A new online resource has been launched to support parents, relatives and health professionals in the wake of baby loss during mid pregnancy.
It is based on the first-hand experiences of parents whose baby died before, during or shortly after birth at 20 to 24 weeks of pregnancy, falling in between those who experience early pregnancy losses and those who experience stillbirth.
“The impact of losing a baby just before the legal stillbirth registration limit of 24 weeks is rarely recognised”
Visitors to the new website can watch videos of parents talking about topics such as finding out something was wrong, experiences of labour and giving birth. It also covers seeing and spending time with their baby, making memories and the long term emotional impact.
The work is part of Healthtalk.org, which is an online resource offering access to people’s experiences of over 100 health conditions and health related issues.
It was led by Dr Lucy Smith at Leicester University and Dr Lisa Hinton from Oxford University, who visited 38 parents around the UK in their own homes to talk about experiences of baby loss.
The death of a baby who is born alive and dies shortly after birth is officially registered whatever stage of pregnancy they are born at. However, there is no formal registration of babies born showing no signs of life before 24 weeks of pregnancy, noted the researchers.
They found this fact had an impact on parents in both practical and emotional ways. For example, when a parent’s loss was referred to as a “miscarriage” they often felt unprepared for the experience of labour and birth.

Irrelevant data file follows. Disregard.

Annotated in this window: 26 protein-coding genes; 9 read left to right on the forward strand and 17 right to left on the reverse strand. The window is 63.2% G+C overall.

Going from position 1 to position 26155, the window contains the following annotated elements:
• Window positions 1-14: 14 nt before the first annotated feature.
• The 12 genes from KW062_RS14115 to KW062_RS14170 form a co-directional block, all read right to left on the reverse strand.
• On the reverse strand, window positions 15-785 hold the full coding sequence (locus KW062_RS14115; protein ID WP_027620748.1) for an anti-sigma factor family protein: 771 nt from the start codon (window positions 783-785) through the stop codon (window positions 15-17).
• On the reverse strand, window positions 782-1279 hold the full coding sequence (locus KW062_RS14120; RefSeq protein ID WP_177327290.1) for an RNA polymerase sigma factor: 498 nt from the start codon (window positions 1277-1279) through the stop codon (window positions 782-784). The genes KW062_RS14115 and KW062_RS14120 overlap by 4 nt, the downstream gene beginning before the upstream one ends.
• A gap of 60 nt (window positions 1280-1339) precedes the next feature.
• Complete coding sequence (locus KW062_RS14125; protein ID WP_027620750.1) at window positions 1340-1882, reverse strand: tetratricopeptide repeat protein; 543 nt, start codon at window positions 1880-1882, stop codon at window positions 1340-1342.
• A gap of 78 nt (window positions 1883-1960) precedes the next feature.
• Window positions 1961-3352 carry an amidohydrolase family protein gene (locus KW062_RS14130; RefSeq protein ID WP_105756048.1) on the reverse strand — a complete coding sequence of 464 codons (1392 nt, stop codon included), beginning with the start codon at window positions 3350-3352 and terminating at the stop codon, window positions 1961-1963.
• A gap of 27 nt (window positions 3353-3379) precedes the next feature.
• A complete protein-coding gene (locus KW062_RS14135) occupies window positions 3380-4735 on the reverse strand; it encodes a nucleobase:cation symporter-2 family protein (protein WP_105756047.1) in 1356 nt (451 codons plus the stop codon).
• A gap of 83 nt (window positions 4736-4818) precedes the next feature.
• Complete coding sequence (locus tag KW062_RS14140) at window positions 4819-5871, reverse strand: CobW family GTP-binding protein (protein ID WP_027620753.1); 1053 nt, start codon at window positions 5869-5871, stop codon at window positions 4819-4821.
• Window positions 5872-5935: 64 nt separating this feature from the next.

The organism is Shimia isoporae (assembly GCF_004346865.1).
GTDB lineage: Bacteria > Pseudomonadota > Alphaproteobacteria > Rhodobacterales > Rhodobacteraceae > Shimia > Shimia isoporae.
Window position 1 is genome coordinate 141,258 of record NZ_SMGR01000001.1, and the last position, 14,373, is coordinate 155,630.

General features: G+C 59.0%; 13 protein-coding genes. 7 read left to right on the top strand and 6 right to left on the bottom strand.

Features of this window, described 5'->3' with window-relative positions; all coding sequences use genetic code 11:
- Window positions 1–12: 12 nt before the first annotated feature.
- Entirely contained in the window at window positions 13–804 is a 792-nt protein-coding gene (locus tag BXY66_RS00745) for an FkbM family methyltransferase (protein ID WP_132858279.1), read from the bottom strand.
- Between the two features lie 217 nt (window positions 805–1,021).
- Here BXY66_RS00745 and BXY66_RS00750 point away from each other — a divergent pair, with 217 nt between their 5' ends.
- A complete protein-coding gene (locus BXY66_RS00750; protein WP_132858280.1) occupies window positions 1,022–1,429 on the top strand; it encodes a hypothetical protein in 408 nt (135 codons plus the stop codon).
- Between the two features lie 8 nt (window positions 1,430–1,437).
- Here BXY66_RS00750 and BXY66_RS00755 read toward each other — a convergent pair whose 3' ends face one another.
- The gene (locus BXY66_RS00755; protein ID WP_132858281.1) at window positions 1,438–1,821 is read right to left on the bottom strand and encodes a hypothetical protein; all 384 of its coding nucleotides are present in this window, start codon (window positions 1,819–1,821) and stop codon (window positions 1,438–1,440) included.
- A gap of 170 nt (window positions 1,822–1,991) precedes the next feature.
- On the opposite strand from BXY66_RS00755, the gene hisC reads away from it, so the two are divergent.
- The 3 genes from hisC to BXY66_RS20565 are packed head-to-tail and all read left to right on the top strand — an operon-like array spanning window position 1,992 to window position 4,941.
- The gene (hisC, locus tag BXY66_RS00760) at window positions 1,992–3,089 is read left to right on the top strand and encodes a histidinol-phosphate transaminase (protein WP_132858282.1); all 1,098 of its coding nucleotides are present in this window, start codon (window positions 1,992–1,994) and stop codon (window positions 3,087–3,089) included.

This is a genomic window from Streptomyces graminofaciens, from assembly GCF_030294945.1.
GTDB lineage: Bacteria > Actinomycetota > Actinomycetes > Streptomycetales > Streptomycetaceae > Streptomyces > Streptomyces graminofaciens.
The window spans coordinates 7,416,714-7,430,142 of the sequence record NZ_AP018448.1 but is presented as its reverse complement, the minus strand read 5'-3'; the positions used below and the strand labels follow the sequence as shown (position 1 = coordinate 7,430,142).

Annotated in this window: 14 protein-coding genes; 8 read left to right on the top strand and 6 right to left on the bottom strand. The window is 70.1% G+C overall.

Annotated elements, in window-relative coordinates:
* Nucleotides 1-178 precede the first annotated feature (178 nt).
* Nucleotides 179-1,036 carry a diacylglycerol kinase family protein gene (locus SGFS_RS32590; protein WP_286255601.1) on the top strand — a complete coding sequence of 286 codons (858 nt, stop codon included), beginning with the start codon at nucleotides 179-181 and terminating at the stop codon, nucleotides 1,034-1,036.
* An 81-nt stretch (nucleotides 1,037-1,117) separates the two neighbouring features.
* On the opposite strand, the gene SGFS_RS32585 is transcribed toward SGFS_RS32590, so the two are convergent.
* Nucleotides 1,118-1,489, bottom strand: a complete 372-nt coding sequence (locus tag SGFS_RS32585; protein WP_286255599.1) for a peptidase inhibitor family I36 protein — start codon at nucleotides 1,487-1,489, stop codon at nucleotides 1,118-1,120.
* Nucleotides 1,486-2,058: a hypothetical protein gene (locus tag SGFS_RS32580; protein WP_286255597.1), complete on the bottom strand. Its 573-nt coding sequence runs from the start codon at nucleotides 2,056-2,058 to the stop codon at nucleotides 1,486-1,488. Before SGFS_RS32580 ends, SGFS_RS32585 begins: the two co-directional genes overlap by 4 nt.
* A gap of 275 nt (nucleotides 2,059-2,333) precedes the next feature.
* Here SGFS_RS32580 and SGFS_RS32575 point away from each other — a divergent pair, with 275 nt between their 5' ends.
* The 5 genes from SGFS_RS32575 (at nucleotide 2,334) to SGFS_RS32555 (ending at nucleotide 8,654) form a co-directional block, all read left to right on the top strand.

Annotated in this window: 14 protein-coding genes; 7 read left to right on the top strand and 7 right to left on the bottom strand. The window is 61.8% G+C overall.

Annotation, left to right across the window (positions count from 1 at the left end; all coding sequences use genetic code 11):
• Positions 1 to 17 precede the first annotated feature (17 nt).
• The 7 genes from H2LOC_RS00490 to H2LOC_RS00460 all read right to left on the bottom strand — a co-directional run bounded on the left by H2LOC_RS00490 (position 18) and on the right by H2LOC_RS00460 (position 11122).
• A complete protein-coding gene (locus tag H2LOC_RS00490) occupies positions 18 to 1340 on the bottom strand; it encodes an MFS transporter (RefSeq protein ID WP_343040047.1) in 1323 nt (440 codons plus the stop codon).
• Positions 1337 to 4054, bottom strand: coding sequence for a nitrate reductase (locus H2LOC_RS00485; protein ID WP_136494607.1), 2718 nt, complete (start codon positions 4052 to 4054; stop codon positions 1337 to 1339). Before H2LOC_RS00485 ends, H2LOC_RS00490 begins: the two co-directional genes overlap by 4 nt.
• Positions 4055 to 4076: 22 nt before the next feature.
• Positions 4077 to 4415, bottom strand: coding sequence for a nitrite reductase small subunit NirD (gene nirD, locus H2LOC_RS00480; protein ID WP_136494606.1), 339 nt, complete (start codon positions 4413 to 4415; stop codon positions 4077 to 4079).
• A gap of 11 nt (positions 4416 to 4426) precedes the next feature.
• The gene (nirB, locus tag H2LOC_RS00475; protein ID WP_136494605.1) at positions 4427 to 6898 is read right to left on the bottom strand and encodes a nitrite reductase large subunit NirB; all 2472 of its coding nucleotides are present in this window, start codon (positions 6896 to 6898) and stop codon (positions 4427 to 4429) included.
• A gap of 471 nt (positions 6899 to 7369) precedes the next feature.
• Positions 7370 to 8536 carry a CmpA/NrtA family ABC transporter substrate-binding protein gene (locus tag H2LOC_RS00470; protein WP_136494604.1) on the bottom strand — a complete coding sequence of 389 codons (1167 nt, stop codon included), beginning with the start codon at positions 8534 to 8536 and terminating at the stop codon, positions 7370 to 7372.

Meanwhile, the lack of an official birth or death registration meant many parents felt their loss was not acknowledged and they suffered additional stress because they were not eligible for parental leave and maternity pay.
In February this year, the government announced a review to look at whether existing legislation should be changed to give new rights to parents who experience a late miscarriage.
“We really want to thank all of the parents who offered to share their personal experiences”
Health and social care secretary Jeremy Hunt said it would look at whether those who experienced a late miscarriage could be given new rights to certify and register their baby on official records.
Dr Smith said: “The experience of losing a baby is devastating but the impact of losing a baby just before the legal stillbirth registration limit of 24 weeks is rarely recognised.
“We hope this resource will provide support to these families who often feel overlooked and welcome the Department of Health and Social Care review of parents’ rights to register their baby,” she said.
She added: “We really want to thank all of the parents who offered to share their personal experiences and the help of support organisations – Sands, the Miscarriage Association and Antenatal Research and Choices.”